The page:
Yaa Gyasi's historical novel Homegoing illuminates the enduring evil of slavery in two societies, gives us memorable human stories, and does it all without sentimentality or lecturing.
Who's the oppressor? The House of Representatives leadership, which decrees women must cover up, or women's fashion, which decrees that women must look sexy and inferior?
Every part of this country has a racist history. But history is not destiny. We can change. White liberals can help lead the way.
Some say that white liberals are stumbling blocks in the way for people trying to make our society less racist. Let's look at some history, and some possibilities. Part 1 of 2.
Part of the craft of historical fiction is world-building, creating a world that is true to a real time and place. That world has to engage the reader who knows little or nothing about the time, and still pass muster with someone who knows a lot.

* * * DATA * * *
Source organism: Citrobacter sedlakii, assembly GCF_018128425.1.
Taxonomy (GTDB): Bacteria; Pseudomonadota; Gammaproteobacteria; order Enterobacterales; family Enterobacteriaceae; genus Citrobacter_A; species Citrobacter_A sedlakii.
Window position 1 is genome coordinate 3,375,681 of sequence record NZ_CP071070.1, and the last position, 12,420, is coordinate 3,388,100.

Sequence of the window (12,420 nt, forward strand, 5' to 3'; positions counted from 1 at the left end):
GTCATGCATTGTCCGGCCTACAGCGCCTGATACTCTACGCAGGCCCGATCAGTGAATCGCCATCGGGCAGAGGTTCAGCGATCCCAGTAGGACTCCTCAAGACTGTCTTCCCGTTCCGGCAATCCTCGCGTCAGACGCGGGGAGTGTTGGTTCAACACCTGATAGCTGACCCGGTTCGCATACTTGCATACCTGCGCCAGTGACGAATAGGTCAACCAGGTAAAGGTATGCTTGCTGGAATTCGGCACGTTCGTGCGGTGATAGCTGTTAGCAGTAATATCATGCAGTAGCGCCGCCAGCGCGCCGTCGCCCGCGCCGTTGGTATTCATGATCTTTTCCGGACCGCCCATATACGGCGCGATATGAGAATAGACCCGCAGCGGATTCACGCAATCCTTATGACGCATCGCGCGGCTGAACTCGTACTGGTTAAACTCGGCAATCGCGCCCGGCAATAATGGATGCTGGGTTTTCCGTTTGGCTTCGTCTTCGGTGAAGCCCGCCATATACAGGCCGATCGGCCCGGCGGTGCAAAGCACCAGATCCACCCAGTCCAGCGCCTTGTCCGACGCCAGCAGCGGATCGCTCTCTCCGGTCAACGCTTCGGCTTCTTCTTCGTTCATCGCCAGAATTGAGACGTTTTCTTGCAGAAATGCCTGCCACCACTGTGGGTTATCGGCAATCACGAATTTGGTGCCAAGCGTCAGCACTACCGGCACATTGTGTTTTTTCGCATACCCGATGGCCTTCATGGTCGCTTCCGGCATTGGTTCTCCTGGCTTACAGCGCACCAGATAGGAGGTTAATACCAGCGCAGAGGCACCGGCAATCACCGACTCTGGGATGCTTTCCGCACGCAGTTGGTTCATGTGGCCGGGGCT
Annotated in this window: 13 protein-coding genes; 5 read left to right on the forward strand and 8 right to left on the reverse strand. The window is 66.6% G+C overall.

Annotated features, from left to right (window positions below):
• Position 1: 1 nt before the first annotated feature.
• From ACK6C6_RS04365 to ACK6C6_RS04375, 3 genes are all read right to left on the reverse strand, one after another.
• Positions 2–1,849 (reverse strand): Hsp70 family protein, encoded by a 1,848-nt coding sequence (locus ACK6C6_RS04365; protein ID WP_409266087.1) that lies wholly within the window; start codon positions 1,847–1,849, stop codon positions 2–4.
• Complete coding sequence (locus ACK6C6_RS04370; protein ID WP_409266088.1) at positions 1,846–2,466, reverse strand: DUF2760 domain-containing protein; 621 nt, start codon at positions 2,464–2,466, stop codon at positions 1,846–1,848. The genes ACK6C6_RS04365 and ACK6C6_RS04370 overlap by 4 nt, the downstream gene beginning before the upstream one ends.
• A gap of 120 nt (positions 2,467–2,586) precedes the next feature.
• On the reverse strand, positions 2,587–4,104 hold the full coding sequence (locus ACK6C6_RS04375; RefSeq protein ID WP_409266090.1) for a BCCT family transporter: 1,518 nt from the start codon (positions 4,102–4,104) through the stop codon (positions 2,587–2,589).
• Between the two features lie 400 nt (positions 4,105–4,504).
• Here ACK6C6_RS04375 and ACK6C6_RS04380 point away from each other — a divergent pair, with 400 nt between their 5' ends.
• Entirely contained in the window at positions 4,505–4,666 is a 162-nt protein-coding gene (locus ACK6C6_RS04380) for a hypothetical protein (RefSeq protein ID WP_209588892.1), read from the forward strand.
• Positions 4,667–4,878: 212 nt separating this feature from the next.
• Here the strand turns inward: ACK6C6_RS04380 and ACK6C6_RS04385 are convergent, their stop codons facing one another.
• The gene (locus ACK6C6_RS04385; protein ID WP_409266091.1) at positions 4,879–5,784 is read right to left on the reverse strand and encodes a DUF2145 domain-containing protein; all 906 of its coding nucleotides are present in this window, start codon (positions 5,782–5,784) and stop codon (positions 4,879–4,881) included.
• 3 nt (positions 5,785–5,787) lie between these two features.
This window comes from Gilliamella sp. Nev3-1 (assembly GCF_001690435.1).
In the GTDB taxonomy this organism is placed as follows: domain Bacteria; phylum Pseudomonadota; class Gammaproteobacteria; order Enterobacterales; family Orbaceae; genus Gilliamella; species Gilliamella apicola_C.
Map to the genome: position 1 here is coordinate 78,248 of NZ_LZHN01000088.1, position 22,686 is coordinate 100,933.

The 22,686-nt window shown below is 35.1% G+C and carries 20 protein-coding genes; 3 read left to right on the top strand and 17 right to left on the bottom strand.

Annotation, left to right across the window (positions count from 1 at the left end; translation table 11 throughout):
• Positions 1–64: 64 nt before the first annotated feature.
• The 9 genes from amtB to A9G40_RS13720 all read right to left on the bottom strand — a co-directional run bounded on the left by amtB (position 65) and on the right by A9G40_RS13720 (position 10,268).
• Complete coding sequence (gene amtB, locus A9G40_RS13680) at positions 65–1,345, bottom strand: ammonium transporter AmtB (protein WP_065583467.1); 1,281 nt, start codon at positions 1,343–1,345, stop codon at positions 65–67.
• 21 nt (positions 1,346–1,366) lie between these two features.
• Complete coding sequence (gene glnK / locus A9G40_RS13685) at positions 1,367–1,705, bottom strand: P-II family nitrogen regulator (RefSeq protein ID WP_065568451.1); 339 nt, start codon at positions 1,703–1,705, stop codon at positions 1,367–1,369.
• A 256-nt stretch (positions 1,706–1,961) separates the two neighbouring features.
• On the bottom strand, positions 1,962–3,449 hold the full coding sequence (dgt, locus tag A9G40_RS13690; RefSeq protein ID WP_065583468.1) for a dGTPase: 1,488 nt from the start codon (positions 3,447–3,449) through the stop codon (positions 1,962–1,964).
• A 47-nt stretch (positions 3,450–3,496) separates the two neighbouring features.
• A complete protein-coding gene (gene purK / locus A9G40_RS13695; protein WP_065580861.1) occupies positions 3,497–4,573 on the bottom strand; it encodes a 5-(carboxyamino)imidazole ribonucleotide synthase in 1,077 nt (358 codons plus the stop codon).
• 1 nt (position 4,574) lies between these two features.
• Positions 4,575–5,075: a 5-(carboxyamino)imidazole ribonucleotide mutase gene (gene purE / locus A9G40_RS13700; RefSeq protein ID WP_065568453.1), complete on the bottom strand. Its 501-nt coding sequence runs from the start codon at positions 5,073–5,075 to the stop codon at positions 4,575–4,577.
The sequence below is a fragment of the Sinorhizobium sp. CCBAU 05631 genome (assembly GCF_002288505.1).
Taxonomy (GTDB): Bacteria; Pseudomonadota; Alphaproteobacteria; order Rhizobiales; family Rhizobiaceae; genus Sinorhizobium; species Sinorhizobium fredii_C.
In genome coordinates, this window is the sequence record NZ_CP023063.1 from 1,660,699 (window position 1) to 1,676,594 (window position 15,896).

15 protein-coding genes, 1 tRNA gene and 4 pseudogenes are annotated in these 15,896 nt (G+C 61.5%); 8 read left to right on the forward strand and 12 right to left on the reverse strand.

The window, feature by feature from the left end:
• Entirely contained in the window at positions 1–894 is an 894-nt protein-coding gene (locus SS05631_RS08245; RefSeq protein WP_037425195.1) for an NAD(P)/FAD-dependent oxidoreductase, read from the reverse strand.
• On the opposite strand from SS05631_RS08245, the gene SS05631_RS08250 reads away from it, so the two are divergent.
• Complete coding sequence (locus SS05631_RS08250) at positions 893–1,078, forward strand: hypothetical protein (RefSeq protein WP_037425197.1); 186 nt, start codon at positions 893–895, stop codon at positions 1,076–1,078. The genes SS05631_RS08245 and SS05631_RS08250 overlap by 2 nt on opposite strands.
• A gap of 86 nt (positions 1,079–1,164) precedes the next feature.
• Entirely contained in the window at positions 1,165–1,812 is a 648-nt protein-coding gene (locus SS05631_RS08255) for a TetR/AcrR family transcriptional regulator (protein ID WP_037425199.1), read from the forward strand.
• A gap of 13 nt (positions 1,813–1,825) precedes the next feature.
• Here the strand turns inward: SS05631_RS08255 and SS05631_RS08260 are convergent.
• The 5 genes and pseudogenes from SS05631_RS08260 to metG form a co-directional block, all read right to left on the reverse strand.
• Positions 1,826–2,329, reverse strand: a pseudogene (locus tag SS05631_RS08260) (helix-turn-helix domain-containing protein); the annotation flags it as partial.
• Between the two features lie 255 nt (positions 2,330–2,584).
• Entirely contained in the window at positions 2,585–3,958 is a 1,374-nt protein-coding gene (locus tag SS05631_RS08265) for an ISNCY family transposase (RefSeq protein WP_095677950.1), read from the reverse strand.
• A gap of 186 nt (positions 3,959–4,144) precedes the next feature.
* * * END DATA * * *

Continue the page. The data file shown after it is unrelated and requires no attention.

We need to take the gods of commerce out of the practice of medicine. That's part of the case for single-payer health care.
We hear it all the time: Exercise will keep you stronger, sexier, happier, and prolong your life. Still can’t get motivated? How does embarrassment sound?
I’m glad I published my first novel through Amazon, but I’m going to be moving to another publisher soon. Here’s why.
Few human experiences are more horrifying than famine. For centuries, we've regarded it as a natural disaster. But the disaster isn't always natural. The Great Hunger in Ireland, the Ukrainian genocide, the Great Leap Forward all had human causes. And even one of the Biblical patriarchs made a profit.
It's not just sex with costumes. Historical fiction explores history on a personal level. It can educate us, make us think--and even create our myths about ourselves and our history.